Stanley ka dabba: Review

Kunal Guha

Cast: Divya Dutta, Partho, Amol Gupte, Divya Jagdale

Directed by Amole Gupte

Rating: ** 1/2

Stanley Ka Dabba is a deliciously candid and naturalistic portrayal of not just children but also of school teachers. Many montages in the film sweep us through the different kinds of teachers we've all had in our school life. Some- dictators like Hitler, some- you can confide in, some- who find novel ways of making the most mundane subjects seem interesting and even those who find a new excuse to pick on that one kid in class every single day. In this case, no prize for guessing who that kid is. The film succeeds in furnishing a back-to-school experience and as much as you realise what you miss, you also realise how regimented school life made us blindly follow silly things, which at the time seemed significant.

The film is about Stanley (Partho), a minor 'bol-Bachchan' loved by his friends, who look forward to his elaborate and fantastic tales about the most inconsequential things. His cleverly-woven stories also translate into great essays that earn him much love and chocolates from English teacher Rosy Miss (Divya Dutta). But despite what the title tells you, Stanley doesn't have a 'dabba'. Luckily, he has friends who are only too willing to share theirs with him. So, life goes on smoothly, until gluttonous Hindi teacher Varma Sir (Amole Gupte) decides to shun him from class, threatening him to show up only if he manages to get a lunch box. Now, clearly there is a dark secret behind Stanley's non-existent tiffin box. But the best thing about this film is that although it sufficiently sensitizes you about the cause in question, it doesn't make a song and cry to plead it and even ends on a cheerful note.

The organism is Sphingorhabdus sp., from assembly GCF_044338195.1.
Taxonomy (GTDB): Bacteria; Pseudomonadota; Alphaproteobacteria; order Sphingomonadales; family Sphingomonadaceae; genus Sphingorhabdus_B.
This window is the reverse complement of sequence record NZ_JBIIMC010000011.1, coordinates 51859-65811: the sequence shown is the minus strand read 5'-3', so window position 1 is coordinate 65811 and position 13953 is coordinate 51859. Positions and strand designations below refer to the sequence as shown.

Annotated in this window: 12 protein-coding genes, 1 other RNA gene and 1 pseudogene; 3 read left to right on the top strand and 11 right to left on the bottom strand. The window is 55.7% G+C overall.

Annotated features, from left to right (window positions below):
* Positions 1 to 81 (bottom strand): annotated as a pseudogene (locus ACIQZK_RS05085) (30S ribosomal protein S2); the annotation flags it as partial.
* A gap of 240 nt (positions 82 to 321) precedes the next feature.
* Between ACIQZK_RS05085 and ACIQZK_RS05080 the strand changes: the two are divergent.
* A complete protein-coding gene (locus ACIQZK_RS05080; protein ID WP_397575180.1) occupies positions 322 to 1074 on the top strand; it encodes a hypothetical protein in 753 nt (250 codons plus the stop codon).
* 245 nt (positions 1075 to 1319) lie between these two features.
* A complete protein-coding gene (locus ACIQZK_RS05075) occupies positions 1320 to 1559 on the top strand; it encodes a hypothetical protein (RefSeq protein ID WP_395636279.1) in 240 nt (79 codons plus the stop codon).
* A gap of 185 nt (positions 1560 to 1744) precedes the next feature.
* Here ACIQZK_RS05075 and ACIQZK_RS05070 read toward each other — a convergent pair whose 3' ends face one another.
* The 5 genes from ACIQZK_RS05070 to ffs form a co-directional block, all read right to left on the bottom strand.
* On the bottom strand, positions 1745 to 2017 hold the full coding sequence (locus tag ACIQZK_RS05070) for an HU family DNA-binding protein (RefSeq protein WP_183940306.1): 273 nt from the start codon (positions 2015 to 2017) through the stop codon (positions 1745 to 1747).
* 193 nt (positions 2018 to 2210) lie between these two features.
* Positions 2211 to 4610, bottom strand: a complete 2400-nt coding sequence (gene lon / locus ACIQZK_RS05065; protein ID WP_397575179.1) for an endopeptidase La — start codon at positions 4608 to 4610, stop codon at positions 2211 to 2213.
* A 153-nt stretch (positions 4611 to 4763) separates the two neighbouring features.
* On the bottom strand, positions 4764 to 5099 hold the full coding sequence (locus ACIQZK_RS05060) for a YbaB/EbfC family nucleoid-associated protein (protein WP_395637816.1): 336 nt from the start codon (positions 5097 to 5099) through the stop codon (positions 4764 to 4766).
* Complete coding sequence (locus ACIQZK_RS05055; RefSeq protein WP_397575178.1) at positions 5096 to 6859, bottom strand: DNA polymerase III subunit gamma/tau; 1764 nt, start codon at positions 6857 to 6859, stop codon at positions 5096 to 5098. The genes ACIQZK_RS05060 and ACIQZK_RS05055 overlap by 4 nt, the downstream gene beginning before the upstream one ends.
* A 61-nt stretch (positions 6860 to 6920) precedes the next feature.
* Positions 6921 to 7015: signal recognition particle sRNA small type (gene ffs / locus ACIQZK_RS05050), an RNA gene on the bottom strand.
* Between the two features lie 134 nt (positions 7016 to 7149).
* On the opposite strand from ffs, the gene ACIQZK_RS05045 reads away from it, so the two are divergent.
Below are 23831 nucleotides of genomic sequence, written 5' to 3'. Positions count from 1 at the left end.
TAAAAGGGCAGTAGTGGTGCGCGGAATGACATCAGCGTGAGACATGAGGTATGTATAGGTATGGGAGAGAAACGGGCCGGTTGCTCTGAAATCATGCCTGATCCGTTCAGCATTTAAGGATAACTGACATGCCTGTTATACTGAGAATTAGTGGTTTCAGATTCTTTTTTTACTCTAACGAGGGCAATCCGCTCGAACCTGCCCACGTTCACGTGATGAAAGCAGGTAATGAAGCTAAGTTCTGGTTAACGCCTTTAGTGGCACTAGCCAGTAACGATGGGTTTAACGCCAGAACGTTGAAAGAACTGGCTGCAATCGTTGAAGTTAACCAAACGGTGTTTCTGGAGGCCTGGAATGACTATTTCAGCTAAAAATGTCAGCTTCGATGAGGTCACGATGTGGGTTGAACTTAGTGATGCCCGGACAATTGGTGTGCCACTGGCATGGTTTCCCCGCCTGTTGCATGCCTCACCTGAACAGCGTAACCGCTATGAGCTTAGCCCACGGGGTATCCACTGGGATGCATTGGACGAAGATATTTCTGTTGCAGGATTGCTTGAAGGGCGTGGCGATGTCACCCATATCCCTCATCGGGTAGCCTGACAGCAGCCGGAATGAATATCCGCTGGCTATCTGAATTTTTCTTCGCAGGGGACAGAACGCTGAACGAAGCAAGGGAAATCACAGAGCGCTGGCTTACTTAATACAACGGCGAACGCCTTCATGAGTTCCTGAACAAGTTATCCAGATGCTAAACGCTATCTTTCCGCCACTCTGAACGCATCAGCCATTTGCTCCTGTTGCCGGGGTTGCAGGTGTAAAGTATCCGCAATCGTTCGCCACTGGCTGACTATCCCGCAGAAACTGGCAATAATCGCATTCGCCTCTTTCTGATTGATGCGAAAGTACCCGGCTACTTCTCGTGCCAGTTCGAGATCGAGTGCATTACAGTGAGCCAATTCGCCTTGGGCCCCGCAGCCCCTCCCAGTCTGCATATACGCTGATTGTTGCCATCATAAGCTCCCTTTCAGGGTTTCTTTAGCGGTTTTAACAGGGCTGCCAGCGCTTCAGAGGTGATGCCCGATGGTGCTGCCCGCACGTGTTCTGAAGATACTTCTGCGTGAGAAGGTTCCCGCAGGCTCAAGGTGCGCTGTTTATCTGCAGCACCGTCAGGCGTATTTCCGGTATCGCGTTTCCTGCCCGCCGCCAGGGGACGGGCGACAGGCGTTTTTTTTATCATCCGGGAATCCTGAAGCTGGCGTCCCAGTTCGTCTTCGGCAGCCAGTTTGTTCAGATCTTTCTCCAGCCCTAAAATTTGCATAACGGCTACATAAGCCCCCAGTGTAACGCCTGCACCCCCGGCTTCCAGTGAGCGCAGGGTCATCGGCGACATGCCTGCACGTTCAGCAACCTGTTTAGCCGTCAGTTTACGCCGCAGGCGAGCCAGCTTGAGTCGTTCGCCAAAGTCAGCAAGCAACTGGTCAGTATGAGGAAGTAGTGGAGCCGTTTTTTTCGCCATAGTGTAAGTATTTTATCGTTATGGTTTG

Stanley and his childish ways are initially adorable but get a bit annoying after a while as the entire universe seems to revolve around him. He's praised by a teacher and pulled up by another. All his friends seem like mere props left about to cheer him, while he's put on a pedestal constantly. But if daddy-dearest (Amole Gupte) is writing, directing, acting, producing and has 12 other credits in the film, it's only fair, right?

Sukhwinder Singh's popular number, 'Dabba' will have feet tapping and Gupte senior's lyrics are playfully poetic. Partho is a born actor and will surely grow up to become Partho Kumar, the heart-throb of many, someday. Among performances, big cheers for science teacher, Mrs Iyer (Divya Jagdale) for immaculately delivering the top 500 expressions every teacher has in her kitty.

Just like a song in the film, 'Life Bohot Simple Hain', the film is uncomplicated enough to have much to narrate. But it surely showcases children in their naturally-animated best. They're not as overtly sardonic as TV sit-com children and not quite as dull as children in most films. But mapping children so meticulously doesn't necessarily make an interesting watch. Realistic? Yes. Cinematic? May be. Popcorn? Crunchy!

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